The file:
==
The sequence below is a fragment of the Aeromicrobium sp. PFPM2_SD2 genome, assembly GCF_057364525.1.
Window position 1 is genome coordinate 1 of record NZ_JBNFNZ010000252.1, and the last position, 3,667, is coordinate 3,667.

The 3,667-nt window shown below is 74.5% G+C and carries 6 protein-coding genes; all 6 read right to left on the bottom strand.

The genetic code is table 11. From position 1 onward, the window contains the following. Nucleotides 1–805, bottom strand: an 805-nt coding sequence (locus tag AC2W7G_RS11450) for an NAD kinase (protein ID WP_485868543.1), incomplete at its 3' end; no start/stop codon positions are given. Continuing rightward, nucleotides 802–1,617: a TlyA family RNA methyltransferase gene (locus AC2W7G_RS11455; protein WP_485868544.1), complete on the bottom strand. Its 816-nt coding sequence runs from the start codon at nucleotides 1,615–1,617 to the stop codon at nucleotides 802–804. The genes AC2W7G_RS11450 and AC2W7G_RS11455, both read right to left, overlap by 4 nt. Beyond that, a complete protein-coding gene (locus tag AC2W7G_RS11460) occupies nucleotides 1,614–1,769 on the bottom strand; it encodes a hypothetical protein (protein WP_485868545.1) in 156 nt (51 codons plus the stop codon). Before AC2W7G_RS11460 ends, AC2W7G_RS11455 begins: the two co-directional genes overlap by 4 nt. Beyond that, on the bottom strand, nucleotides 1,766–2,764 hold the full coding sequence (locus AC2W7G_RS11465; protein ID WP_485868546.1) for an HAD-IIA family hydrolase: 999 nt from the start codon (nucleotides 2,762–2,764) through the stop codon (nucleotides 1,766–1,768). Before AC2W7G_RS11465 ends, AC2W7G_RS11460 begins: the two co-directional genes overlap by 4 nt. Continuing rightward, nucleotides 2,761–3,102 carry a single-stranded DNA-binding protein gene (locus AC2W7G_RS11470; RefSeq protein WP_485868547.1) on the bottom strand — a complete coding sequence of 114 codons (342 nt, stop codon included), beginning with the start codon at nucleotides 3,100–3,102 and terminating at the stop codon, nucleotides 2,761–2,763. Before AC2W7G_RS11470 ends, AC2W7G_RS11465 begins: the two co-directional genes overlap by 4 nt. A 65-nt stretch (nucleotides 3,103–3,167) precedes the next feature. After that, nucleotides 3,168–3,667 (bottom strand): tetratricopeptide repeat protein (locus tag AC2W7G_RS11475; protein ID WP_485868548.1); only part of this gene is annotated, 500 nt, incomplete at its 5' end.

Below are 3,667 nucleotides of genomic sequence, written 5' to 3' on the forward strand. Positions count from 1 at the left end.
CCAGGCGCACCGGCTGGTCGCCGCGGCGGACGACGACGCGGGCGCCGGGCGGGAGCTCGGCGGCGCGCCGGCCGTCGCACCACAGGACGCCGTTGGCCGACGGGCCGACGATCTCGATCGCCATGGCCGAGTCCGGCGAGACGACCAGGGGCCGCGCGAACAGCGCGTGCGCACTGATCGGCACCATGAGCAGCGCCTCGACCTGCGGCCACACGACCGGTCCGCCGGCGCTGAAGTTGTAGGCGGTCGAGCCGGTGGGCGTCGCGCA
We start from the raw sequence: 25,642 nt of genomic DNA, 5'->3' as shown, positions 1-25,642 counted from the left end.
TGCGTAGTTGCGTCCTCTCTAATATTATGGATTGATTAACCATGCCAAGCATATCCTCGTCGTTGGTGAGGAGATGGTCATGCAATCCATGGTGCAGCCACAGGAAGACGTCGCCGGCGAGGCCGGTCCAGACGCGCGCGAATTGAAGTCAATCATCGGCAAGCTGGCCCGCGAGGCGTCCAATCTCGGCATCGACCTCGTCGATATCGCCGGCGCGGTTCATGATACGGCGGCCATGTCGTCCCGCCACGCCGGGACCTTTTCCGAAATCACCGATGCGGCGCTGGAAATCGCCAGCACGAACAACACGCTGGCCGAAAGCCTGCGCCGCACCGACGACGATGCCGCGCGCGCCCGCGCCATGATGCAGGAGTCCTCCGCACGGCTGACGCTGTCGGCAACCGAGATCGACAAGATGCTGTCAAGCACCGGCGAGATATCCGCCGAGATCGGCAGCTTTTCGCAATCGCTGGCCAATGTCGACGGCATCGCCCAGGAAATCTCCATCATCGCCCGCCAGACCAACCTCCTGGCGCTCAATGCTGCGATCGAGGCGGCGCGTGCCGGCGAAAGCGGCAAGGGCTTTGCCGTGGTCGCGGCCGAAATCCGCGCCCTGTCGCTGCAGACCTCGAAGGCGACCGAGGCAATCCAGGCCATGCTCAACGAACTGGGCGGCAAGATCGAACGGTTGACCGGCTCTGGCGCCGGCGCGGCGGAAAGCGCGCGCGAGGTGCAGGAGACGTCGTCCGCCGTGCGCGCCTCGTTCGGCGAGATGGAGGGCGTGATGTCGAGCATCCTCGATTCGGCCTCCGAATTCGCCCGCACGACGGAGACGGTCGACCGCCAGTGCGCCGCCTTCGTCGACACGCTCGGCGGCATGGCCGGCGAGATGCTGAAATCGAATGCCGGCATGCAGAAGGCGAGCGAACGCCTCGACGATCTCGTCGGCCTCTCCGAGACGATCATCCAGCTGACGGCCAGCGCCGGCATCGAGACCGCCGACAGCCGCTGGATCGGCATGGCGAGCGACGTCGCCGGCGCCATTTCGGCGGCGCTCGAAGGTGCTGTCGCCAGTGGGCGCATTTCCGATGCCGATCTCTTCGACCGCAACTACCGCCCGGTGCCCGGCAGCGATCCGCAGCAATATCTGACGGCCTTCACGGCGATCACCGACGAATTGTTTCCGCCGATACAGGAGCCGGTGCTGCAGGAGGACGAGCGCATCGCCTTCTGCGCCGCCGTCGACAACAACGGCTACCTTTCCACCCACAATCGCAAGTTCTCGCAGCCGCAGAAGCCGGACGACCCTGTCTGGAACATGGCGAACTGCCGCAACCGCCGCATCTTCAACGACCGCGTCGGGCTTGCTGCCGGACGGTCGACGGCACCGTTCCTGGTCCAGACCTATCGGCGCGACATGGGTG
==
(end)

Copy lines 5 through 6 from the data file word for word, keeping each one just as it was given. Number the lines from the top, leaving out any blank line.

Below are 3,667 nucleotides of genomic sequence, written 5' to 3' on the forward strand. Positions count from 1 at the left end.
CCAGGCGCACCGGCTGGTCGCCGCGGCGGACGACGACGCGGGCGCCGGGCGGGAGCTCGGCGGCGCGCCGGCCGTCGCACCACAGGACGCCGTTGGCCGACGGGCCGACGATCTCGATCGCCATGGCCGAGTCCGGCGAGACGACCAGGGGCCGCGCGAACAGCGCGTGCGCACTGATCGGCACCATGAGCAGCGCCTCGACCTGCGGCCACACGACCGGTCCGCCGGCGCTGAAGTTGTAGGCGGTCGAGCCGGTGGGCGTCGCGCA